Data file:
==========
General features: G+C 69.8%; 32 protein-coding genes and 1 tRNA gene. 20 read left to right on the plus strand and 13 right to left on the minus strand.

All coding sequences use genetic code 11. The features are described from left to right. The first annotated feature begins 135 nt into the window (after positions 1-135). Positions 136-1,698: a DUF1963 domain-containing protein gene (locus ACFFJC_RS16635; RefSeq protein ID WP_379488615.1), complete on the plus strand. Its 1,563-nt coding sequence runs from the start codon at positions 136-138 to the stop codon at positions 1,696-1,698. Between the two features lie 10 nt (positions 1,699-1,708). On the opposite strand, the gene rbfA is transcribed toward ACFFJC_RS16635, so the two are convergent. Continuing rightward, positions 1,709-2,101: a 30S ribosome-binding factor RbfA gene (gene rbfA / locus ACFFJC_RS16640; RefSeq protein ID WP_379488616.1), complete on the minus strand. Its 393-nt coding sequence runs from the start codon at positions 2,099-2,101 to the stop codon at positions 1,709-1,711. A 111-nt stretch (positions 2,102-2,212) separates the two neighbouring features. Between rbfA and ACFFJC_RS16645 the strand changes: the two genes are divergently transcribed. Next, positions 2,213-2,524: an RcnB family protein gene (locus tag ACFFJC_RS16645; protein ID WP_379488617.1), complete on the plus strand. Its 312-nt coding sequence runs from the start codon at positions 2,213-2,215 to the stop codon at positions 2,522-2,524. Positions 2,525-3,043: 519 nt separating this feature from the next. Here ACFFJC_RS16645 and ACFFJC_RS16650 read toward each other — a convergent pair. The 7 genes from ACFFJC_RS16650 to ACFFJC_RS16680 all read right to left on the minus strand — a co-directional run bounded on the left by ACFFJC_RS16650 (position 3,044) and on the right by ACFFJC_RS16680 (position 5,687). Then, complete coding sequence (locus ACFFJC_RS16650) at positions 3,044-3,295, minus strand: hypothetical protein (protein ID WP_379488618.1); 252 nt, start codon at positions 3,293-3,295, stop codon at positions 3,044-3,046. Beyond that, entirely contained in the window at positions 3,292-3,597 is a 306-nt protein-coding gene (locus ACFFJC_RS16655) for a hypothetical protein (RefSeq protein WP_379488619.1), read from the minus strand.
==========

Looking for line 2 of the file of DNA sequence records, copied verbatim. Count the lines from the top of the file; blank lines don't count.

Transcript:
All coding sequences use genetic code 11. The features are described from left to right. The first annotated feature begins 135 nt into the window (after positions 1-135). Positions 136-1,698: a DUF1963 domain-containing protein gene (locus ACFFJC_RS16635; RefSeq protein ID WP_379488615.1), complete on the plus strand. Its 1,563-nt coding sequence runs from the start codon at positions 136-138 to the stop codon at positions 1,696-1,698. Between the two features lie 10 nt (positions 1,699-1,708). On the opposite strand, the gene rbfA is transcribed toward ACFFJC_RS16635, so the two are convergent. Continuing rightward, positions 1,709-2,101: a 30S ribosome-binding factor RbfA gene (gene rbfA / locus ACFFJC_RS16640; RefSeq protein ID WP_379488616.1), complete on the minus strand. Its 393-nt coding sequence runs from the start codon at positions 2,099-2,101 to the stop codon at positions 1,709-1,711. A 111-nt stretch (positions 2,102-2,212) separates the two neighbouring features. Between rbfA and ACFFJC_RS16645 the strand changes: the two genes are divergently transcribed. Next, positions 2,213-2,524: an RcnB family protein gene (locus tag ACFFJC_RS16645; protein ID WP_379488617.1), complete on the plus strand. Its 312-nt coding sequence runs from the start codon at positions 2,213-2,215 to the stop codon at positions 2,522-2,524. Positions 2,525-3,043: 519 nt separating this feature from the next. Here ACFFJC_RS16645 and ACFFJC_RS16650 read toward each other — a convergent pair. The 7 genes from ACFFJC_RS16650 to ACFFJC_RS16680 all read right to left on the minus strand — a co-directional run bounded on the left by ACFFJC_RS16650 (position 3,044) and on the right by ACFFJC_RS16680 (position 5,687). Then, complete coding sequence (locus ACFFJC_RS16650) at positions 3,044-3,295, minus strand: hypothetical protein (protein ID WP_379488618.1); 252 nt, start codon at positions 3,293-3,295, stop codon at positions 3,044-3,046. Beyond that, entirely contained in the window at positions 3,292-3,597 is a 306-nt protein-coding gene (locus ACFFJC_RS16655) for a hypothetical protein (RefSeq protein WP_379488619.1), read from the minus strand.